Just back from a Standard Life Investments property seminar.
They’re pushing their commercial property funds despite awful performance, oversupply/falling rents and not investing in residential despite massive under supply and the [genuinely excellent] speaker himself being outbid recently on three houses.
The explanation for buying commercial was that rental inflation was likely to turn positive in 2011 when supply dried up. This despite the in-house view being that rents still had a long way to fall, their example (in the City) being:
– £67.5 psf in Q4 07
– £45psf currently (33.3% decline)
– £32.3psf (28.5% further to go)
This is without factoring in yield expansion, tenant default risk and the massive rent-free periods (the speculation is that Nomura got 4 years for free on their recent transaction in the city). Interestingly London’s rents have dropped first while rents in regional cities are expected to collapse very soon. It always surprises me how predictable the ripple effect from London is both on the way down and the way up – markets tend to price these things in once they’ve learned them but this particular characteristic (which influences the Location, Location, Location saying) endures countless cycles.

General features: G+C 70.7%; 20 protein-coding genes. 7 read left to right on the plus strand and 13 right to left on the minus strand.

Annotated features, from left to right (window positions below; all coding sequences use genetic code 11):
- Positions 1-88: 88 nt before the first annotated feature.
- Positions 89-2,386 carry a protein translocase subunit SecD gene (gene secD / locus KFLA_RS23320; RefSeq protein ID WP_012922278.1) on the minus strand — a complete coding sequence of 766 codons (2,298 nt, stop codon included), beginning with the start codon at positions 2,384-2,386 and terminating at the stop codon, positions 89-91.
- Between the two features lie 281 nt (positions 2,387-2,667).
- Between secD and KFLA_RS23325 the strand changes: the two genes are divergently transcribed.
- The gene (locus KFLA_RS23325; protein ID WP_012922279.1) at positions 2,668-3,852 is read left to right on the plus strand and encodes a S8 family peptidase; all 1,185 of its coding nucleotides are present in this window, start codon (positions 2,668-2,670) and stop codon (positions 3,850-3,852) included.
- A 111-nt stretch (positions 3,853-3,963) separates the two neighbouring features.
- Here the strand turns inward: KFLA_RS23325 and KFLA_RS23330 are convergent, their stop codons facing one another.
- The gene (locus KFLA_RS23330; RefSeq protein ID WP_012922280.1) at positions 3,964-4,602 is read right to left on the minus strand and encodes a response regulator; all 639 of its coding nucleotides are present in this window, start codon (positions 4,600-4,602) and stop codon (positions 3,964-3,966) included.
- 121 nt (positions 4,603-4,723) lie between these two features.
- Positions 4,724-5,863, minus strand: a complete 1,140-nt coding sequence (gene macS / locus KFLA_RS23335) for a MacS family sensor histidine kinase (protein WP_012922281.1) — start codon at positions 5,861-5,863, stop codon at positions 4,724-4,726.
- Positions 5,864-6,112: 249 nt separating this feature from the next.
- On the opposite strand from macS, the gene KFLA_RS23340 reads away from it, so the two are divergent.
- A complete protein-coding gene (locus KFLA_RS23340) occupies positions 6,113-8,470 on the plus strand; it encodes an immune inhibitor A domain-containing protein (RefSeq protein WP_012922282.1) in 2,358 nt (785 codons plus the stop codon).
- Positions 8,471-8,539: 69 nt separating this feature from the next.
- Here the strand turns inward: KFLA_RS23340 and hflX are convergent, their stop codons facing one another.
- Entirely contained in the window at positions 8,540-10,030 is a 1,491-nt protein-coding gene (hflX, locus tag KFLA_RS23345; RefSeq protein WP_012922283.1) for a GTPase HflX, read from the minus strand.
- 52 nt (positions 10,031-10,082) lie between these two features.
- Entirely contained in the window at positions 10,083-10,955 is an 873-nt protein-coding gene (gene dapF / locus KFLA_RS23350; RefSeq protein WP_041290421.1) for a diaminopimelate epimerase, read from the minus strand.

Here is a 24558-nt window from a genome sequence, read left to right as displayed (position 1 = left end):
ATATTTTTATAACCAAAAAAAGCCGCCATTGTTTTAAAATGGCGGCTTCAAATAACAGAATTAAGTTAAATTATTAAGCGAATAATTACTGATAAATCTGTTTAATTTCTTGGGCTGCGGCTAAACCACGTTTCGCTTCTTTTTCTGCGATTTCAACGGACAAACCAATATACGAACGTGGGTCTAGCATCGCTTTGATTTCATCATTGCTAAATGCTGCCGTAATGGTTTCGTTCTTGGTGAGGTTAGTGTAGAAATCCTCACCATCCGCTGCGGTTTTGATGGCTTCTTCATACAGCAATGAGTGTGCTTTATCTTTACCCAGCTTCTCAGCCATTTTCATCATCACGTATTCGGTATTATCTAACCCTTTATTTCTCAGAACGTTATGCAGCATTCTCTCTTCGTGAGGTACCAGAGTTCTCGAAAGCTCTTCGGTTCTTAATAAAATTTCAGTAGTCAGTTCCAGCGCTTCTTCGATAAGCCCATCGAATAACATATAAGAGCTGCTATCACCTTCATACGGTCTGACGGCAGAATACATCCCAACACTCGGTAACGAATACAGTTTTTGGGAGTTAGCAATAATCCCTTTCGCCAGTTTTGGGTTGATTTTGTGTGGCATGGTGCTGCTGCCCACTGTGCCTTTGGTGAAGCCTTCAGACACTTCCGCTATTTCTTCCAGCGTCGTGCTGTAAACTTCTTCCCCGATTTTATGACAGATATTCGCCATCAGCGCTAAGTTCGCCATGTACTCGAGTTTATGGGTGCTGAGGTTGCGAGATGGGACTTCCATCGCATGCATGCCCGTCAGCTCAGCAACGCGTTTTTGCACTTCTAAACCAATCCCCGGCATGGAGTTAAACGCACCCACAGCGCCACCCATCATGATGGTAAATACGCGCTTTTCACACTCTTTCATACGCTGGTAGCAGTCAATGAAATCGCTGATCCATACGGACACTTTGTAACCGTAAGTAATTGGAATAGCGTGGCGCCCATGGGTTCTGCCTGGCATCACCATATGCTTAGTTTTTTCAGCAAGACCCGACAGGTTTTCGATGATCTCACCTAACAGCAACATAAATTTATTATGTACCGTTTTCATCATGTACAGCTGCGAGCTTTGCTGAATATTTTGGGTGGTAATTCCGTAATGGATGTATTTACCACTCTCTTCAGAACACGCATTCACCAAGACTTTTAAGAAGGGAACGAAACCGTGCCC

Actions speak louder than words methinks & all actions/evidence says London residential to me.
It never ceases to amaze me how institutional investors can be so focused on ‘traditional’ investments (IMO this can be freely translated to ‘hassle-free management’) to the point where they completely ignore one of the largest and most profitable investment sectors in the UK.
Any IFA intermediaries interested in property can contact me if they would like to know about available residential property funds – for example the Urban Share student fund is ready to take advantage of forecast continued growth in student accommodation rents and massive supply/demand imbalance that existed before the credit crunch and has been compounded by it.
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